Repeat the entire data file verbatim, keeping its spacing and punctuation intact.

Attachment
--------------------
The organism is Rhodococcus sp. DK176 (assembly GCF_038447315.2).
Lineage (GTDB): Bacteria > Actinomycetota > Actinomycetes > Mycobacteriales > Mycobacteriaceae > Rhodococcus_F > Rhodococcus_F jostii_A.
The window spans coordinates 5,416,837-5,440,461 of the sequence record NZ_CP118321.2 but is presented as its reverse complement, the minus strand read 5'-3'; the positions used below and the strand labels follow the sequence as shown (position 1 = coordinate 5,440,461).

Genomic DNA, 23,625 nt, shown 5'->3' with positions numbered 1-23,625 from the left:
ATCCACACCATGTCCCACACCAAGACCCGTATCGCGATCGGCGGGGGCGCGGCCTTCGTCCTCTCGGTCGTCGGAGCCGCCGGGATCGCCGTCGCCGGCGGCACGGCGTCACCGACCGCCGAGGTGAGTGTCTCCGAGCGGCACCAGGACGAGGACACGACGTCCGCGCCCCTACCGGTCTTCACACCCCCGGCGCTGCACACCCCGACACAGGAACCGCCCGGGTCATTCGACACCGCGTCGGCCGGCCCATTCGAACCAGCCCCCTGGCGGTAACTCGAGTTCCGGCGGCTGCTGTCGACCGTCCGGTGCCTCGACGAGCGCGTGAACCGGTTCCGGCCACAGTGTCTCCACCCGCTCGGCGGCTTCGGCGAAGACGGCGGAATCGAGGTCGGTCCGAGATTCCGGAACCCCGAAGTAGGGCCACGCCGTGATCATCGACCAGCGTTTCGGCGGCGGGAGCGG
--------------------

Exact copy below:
The organism is Rhodococcus sp. DK176 (assembly GCF_038447315.2).
Lineage (GTDB): Bacteria > Actinomycetota > Actinomycetes > Mycobacteriales > Mycobacteriaceae > Rhodococcus_F > Rhodococcus_F jostii_A.
The window spans coordinates 5,416,837-5,440,461 of the sequence record NZ_CP118321.2 but is presented as its reverse complement, the minus strand read 5'-3'; the positions used below and the strand labels follow the sequence as shown (position 1 = coordinate 5,440,461).

Genomic DNA, 23,625 nt, shown 5'->3' with positions numbered 1-23,625 from the left:
ATCCACACCATGTCCCACACCAAGACCCGTATCGCGATCGGCGGGGGCGCGGCCTTCGTCCTCTCGGTCGTCGGAGCCGCCGGGATCGCCGTCGCCGGCGGCACGGCGTCACCGACCGCCGAGGTGAGTGTCTCCGAGCGGCACCAGGACGAGGACACGACGTCCGCGCCCCTACCGGTCTTCACACCCCCGGCGCTGCACACCCCGACACAGGAACCGCCCGGGTCATTCGACACCGCGTCGGCCGGCCCATTCGAACCAGCCCCCTGGCGGTAACTCGAGTTCCGGCGGCTGCTGTCGACCGTCCGGTGCCTCGACGAGCGCGTGAACCGGTTCCGGCCACAGTGTCTCCACCCGCTCGGCGGCTTCGGCGAAGACGGCGGAATCGAGGTCGGTCCGAGATTCCGGAACCCCGAAGTAGGGCCACGCCGTGATCATCGACCAGCGTTTCGGCGGCGGGAGCGG